Even if the levels of RMB activity still look quite tame by the standards of global finance, the growth rates have been spectacular and cause international financiers to salivate at the prospects as they extrapolate trends to the end of the decade and beyond. There is also little doubt that China’s intention to have the RMB used more widely in global trade and finance serves both domestic economic and financial goals, as well as foreign policy objectives. The RMB will doubtless finance a higher share of world trade and investment over time, and regulations governing the flows of RMB to and from China will be eased in line with the Chinese Communist Party’s comfort levels of control.
This last point is key, though, and underlines why the expectations of the RMB becoming a global reserve currency, or a replacement for the US dollar are exaggerated or poorly informed. To achieve this kind of status, China has to do one of two things, designed to let foreigners accumulate RMB, that is, claims on China. Both are highly improbable. One is to run balance of payments deficits in perpetuity, the other is to open up capital account transactions, allowing citizens and local companies free access to foreign currencies and assets. The risk of capital flight is just too great. There are other requirements, which are more or less out of reach.
Allowing market forces to determine the value of the RMB is a process that has started, but it is still questionable as to whether China would float the RMB completely. Allowing market forces to determine interest rates is a stated goal, but may prove difficult or reversible in the next few years as China comes to terms with slower growth, a property downturn, and rising bad debts in the financial system and the economy. Developing more liquid, more diverse and internationally trusted bond and capital markets is likely to demand changes in governance and transparency that go beyond the political pale.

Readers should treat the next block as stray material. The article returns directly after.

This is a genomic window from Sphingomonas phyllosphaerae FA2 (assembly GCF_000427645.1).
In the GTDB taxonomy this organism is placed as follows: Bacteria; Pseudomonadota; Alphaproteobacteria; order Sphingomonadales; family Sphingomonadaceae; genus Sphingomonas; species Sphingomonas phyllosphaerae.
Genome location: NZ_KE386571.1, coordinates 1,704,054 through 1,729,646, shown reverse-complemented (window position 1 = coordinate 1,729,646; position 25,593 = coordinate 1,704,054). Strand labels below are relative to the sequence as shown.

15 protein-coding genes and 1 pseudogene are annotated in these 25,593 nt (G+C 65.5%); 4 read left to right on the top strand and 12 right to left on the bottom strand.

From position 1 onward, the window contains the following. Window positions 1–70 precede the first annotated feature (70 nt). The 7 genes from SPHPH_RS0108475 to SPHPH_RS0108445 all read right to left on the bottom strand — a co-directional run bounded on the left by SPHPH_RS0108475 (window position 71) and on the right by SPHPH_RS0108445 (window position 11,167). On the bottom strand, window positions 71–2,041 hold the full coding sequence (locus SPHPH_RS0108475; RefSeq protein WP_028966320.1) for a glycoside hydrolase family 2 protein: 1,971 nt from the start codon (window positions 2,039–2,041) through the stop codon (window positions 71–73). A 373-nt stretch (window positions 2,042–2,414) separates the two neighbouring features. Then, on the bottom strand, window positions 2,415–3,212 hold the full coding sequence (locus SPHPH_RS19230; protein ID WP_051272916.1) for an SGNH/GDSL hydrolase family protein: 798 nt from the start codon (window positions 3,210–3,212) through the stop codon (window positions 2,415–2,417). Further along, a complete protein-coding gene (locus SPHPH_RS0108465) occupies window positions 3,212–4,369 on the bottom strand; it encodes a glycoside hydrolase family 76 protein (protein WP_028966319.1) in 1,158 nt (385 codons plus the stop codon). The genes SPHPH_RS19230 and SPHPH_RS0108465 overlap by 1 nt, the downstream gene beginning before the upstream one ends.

Ultimately, however, it is mistaken to believe that the Chinese authorities have it within their power to establish the RMB as a global reserve currency, even if they could. They can certainly allow it to be more widely used, and it is or will be the dominant currency in Asia without any doubt. But reserve currencies have historically been far and few between, and come of age as markets, agents and participants demand something for the purposes of commerce, trading, storage, and a unit of account that, crucially, they trust. Don’t expect the Communist Party to change its judicial, legal, and governance systems and institutions in a hurry, if at all. My guess is that 25 years from now, the RMB may account for about the same proportion of global reserves as the Japanese Yen, or roughly 7-8%, and that the US dollar will dominate global finance for a very long time to come.